Coal Mining in Sumatra

After years fighting corrupt politicians – and enjoying a 100% conviction rate – Indonesia’s renowned anti-corruption commission has turned its sights on illegal mining.

The Corruption Eradication Commission (Komisi Pemberantasan Korupsi, KPK) has just revoked the licences of 721 mines in 12 provinces across the country.

More than two-thirds of those are coal mines – a clear indication of what has long been suspected: the mining industry is vulnerable to corruption because it relies on approval permits issued by government.

Coal mine closures?

The KPK – which according to some is Indonesia’s most trusted public institution – has been investigating as many as 4,000 illegal mines. It has now found enough evidence to force the closure of nearly 20% of them, and there could be more to come.

But that will, in part, depend on how much public support the KPK can muster to protect its independence and whether President Joko ‘Jokowi’ Widodo can hold firm against the politicians who are trying to curb its powers.  

The KPK is widely seen by the Indonesian people as the only government body that can get things done, and its latest findings against illegal mining operations have been long awaited.

Its investigations in 2015 triggered significant backlash, with police even targeting KPK supporters. 

Licenses revoked

The 721 licences which are being revoked cover small and medium-sized mines in 12 of Indonesia’s 34 provinces.

All the licences were granted by provincial governments; they are responsible for the overwhelming majority of mine permits in Indonesia.  

Although the Ministry of Energy and Mineral Resources had signalled as early as January 2015 that as many as 4,643 local mining companies lacked the requisite “Clean and Clear” certification to operate, it has taken the KPK to finally bring down the law on them.

Protected forests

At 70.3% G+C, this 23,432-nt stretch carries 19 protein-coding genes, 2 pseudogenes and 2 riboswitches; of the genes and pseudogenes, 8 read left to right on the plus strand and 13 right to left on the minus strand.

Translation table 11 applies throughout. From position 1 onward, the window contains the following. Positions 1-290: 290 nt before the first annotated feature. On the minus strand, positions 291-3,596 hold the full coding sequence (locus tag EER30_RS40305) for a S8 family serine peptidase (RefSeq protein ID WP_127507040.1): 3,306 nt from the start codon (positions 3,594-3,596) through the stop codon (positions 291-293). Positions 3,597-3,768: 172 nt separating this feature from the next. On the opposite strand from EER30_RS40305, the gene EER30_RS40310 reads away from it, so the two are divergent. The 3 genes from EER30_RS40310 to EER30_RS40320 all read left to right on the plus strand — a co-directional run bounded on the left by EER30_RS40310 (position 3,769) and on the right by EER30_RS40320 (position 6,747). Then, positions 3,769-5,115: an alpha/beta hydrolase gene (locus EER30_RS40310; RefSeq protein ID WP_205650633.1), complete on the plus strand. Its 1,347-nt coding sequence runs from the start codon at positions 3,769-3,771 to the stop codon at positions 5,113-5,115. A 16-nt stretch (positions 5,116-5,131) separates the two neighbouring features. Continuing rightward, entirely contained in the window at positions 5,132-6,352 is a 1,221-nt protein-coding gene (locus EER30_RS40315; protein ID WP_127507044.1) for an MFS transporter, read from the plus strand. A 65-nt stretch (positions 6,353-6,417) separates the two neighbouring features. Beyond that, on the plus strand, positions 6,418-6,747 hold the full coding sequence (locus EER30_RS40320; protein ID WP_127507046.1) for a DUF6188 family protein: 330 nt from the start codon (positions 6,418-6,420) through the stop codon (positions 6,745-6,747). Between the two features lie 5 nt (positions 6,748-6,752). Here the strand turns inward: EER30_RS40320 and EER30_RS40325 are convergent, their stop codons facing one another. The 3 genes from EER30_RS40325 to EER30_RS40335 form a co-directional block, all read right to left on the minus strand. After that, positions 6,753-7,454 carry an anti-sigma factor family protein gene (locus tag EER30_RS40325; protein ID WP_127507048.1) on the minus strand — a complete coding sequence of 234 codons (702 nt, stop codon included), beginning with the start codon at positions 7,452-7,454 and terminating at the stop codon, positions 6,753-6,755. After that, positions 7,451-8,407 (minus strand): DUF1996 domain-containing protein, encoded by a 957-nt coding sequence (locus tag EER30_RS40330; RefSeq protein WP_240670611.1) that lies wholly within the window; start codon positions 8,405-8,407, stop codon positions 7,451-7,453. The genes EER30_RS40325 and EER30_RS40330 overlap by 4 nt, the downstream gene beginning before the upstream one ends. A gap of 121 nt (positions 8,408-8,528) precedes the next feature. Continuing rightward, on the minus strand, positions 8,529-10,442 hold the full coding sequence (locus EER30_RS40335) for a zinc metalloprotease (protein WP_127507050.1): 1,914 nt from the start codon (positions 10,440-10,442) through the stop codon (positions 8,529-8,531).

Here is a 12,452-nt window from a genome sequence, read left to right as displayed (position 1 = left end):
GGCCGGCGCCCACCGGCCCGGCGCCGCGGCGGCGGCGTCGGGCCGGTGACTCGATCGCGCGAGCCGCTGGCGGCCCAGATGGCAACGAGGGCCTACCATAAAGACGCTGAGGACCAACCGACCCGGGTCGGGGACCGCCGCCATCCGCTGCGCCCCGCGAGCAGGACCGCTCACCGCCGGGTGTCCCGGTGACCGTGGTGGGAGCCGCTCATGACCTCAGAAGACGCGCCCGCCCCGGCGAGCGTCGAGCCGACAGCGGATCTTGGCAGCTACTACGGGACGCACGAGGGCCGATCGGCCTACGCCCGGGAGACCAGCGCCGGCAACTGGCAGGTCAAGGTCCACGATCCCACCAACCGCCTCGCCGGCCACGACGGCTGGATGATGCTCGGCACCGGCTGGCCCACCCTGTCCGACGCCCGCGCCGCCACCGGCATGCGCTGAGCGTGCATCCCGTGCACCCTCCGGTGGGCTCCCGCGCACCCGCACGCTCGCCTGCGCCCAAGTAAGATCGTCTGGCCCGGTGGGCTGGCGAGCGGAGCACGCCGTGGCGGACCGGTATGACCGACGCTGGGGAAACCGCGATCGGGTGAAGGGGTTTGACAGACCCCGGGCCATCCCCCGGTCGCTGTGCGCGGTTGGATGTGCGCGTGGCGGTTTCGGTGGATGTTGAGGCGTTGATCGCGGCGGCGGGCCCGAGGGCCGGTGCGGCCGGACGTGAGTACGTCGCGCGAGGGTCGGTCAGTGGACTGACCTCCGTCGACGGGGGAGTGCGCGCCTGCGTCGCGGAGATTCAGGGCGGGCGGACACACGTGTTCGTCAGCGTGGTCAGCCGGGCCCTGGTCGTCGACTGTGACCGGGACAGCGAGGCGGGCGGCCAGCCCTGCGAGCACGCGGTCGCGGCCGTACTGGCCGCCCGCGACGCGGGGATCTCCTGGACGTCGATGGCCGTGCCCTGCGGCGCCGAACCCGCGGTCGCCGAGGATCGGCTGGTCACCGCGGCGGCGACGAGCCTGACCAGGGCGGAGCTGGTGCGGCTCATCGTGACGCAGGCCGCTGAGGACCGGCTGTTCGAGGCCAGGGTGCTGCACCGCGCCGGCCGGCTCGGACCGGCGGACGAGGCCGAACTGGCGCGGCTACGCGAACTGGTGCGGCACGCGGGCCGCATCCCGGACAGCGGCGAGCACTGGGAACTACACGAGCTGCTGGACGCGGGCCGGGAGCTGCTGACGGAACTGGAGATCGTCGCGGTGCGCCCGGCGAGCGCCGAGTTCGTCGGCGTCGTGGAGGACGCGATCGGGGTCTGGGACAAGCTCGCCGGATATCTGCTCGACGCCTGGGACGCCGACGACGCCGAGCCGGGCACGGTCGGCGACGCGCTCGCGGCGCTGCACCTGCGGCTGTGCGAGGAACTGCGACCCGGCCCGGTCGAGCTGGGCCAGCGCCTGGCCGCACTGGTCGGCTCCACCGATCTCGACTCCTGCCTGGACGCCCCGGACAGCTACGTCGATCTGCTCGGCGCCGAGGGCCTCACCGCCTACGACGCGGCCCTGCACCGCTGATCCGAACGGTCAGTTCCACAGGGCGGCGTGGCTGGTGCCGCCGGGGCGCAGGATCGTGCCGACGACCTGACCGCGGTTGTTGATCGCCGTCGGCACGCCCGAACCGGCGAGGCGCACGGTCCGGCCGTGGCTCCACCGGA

The investigation into illegal mining dates back to the restructuring of the mining permit system in 2014, and the agreement that there should be one official map of mining across Indonesia.

Until then, there had been two: one put together by the Ministry of Forests; the other by the Ministry of Minerals.

The two maps didn’t match, and that meant permits were issued by the Ministry of Minerals for mines which encroached on protected forests, and should never have been given.

Since then, the legality of existing mining permits has been in doubt.

New system

The new “Clean and Clear” certification system is supposed to indicate that the mining company:

  • Has no outstanding royalty and other tax debts
  • Has fulfilled its exploration and environmental commitments
  • Has no property delineation issues
  • And has obtained the necessary forestry permits

The permits that the KPK has revoked failed to show the mines’ requisite this status, which means the mines should not have been operating for at least the last 12 months.

We have yet to see the full implications of the revocation. If the companies operating these mines are fined for lack of forestry permits, or are forced to compensate the state for unpaid royalties, it may force many of them to close – particularly given the current struggles of the coal industry and falling market prices. 

The Indonesian coal mining industry is therefore under pressure on all fronts from Indonesia’s anti-corruption commission, from the squeeze on commodity prices, and from disappearing markets in South East Asia.

No-one is predicting an early end to any of those pressures, meaning Indonesia’s coal days could be numbered.